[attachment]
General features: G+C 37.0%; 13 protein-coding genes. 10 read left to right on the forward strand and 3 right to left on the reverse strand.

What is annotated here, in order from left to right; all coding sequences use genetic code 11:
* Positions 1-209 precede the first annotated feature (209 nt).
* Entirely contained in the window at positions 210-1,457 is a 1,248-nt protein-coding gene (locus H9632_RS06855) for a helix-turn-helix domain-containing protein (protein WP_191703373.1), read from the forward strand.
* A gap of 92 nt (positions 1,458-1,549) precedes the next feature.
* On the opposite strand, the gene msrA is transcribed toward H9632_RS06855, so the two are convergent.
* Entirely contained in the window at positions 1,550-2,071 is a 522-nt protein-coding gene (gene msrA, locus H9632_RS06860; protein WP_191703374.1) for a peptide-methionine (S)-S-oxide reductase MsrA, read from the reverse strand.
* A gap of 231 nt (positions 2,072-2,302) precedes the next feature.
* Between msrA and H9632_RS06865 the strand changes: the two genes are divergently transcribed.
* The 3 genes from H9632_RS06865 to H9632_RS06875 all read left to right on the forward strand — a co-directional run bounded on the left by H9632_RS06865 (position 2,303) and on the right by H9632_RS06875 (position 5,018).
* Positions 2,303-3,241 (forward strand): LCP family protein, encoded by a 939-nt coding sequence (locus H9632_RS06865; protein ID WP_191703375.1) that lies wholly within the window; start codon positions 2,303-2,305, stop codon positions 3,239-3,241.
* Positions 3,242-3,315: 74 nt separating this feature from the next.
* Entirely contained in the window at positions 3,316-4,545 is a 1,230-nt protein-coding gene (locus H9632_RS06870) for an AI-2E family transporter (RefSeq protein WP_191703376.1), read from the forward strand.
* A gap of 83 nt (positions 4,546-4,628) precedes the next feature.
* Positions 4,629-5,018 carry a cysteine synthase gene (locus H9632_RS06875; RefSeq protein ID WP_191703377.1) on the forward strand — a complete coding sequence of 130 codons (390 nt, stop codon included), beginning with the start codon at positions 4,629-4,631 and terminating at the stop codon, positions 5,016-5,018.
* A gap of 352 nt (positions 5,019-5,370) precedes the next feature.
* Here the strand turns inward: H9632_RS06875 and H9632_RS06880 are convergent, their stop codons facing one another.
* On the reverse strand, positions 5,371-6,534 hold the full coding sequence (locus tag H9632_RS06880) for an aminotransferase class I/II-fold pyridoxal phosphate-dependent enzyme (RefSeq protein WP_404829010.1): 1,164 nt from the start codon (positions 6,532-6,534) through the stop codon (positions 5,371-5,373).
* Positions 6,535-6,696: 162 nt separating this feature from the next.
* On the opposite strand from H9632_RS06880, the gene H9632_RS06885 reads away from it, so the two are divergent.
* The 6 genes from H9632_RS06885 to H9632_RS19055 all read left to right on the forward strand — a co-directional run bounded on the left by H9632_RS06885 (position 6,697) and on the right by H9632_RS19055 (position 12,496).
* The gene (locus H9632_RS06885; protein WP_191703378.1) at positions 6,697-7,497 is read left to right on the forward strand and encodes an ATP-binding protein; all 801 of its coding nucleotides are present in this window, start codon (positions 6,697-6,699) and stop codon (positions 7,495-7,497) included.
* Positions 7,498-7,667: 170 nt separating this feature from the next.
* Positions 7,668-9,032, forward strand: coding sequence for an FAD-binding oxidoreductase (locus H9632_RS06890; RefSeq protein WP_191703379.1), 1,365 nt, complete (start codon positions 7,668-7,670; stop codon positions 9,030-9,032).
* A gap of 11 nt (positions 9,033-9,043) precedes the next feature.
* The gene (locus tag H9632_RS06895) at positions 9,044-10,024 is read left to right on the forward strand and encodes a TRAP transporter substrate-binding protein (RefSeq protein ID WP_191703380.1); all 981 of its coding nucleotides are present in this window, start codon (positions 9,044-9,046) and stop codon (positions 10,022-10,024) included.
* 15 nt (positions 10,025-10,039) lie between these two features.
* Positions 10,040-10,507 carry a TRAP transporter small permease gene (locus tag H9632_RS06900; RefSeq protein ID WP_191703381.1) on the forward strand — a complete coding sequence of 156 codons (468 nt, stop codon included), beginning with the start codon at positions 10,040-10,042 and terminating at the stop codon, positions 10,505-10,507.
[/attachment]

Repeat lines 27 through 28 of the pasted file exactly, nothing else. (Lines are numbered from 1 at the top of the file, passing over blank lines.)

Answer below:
* 15 nt (positions 10,025-10,039) lie between these two features.
* Positions 10,040-10,507 carry a TRAP transporter small permease gene (locus tag H9632_RS06900; RefSeq protein ID WP_191703381.1) on the forward strand — a complete coding sequence of 156 codons (468 nt, stop codon included), beginning with the start codon at positions 10,040-10,042 and terminating at the stop codon, positions 10,505-10,507.